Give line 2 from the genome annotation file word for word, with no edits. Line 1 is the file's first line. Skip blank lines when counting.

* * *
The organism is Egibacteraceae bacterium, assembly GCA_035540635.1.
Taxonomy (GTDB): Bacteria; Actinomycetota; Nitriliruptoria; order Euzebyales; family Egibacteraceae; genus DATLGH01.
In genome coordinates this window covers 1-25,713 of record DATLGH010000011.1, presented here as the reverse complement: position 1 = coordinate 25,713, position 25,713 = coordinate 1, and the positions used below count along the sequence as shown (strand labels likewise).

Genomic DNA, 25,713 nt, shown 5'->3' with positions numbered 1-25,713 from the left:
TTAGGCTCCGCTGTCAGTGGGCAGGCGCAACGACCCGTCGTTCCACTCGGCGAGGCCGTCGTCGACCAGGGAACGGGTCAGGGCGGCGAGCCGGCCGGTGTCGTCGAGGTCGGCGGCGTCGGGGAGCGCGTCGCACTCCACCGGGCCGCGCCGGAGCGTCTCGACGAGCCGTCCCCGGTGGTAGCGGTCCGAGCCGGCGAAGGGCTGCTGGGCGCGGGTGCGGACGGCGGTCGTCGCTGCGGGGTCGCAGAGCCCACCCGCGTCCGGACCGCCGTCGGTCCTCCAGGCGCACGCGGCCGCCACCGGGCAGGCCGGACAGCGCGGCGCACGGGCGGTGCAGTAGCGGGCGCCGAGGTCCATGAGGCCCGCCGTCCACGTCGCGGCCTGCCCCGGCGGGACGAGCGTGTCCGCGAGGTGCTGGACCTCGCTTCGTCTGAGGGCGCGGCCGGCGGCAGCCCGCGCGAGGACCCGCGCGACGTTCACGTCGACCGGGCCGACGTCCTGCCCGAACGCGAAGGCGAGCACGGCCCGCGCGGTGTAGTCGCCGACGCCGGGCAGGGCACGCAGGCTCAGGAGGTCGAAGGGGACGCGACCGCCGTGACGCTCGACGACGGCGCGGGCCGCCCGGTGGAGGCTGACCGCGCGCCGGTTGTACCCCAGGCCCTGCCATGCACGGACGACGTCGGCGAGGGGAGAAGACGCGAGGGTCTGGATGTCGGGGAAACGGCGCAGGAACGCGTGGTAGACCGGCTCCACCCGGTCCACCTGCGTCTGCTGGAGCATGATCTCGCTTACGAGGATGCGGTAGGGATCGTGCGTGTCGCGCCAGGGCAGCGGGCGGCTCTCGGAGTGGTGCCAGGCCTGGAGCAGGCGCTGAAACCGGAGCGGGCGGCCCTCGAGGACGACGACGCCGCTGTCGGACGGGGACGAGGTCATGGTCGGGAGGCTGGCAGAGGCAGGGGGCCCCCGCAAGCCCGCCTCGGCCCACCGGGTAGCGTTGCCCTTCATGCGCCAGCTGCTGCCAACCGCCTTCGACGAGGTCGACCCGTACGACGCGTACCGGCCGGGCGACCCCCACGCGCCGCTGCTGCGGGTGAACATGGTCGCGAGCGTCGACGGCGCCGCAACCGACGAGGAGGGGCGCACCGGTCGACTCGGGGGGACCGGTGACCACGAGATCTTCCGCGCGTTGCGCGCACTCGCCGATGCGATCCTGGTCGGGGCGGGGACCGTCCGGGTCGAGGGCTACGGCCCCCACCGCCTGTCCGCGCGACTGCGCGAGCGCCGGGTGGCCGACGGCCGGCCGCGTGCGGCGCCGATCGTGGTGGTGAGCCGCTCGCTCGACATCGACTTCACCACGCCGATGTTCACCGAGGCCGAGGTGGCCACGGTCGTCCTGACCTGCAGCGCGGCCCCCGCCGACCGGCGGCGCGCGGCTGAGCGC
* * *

Taxonomy (GTDB): Bacteria; Actinomycetota; Nitriliruptoria; order Euzebyales; family Egibacteraceae; genus DATLGH01.